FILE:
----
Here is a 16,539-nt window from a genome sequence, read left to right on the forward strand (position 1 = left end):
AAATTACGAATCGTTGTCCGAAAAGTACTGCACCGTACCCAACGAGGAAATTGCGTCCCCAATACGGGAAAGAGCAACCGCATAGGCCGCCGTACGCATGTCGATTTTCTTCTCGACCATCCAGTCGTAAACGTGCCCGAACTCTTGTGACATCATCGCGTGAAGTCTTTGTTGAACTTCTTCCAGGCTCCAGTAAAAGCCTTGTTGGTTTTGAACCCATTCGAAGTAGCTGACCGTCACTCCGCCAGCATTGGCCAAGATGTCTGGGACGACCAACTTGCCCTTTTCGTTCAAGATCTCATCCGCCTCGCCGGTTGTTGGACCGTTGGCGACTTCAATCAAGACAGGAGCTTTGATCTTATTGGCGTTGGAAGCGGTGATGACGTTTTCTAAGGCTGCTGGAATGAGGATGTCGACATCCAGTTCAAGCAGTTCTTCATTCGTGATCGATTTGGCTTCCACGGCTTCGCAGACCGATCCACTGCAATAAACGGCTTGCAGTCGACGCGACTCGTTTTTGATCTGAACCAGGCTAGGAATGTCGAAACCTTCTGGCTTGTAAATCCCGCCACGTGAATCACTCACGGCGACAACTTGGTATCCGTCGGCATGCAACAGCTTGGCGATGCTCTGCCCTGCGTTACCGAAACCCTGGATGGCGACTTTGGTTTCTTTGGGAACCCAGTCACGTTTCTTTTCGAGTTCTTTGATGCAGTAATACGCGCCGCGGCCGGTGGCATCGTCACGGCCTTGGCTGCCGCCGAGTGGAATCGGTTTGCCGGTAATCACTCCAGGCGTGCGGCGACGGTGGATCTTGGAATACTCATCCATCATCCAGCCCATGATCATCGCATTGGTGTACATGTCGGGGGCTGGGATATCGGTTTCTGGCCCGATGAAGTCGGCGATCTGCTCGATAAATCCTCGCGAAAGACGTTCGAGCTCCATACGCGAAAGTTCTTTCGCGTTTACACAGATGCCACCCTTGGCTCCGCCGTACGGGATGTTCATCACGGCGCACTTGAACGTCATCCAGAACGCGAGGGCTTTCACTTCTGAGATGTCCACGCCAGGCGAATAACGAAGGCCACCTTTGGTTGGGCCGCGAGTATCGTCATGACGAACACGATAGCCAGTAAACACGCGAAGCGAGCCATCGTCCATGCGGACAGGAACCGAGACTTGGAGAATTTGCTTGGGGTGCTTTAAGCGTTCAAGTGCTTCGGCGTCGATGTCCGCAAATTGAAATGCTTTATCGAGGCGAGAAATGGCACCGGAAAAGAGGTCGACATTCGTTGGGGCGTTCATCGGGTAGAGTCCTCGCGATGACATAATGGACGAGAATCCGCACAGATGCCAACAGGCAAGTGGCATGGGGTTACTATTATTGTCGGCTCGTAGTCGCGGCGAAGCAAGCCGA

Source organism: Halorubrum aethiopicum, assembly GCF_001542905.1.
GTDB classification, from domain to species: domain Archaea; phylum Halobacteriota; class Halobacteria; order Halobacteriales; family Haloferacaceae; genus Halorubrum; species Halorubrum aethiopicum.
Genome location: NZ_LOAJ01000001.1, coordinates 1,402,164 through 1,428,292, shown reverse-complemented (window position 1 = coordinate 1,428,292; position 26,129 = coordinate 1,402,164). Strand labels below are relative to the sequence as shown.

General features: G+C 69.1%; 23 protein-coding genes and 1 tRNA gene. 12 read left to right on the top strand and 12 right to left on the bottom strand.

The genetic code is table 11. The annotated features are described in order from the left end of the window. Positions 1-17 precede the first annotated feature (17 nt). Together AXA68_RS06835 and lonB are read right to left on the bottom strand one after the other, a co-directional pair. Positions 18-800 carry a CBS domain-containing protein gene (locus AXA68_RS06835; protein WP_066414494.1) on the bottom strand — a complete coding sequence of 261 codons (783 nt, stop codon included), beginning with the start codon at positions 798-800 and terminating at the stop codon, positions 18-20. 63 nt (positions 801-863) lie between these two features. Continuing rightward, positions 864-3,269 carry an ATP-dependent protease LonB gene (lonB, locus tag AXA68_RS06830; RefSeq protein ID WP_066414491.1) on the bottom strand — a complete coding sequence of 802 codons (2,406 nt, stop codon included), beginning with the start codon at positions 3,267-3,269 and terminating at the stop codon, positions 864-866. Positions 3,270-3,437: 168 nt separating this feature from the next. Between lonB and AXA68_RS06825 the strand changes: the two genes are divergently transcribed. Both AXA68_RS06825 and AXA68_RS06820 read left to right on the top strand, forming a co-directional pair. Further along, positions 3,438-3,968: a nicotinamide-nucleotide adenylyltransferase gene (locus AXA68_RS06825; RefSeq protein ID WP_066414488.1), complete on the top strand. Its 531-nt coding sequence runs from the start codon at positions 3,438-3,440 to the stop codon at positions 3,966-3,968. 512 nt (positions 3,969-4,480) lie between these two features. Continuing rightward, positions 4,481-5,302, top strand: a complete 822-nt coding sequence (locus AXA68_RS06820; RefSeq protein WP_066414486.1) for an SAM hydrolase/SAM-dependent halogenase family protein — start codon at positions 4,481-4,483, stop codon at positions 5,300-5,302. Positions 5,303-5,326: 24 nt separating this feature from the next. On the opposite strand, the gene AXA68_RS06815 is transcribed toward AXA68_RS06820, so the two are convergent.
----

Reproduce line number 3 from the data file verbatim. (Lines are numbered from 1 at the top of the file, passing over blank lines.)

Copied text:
Source organism: Halorubrum aethiopicum, assembly GCF_001542905.1.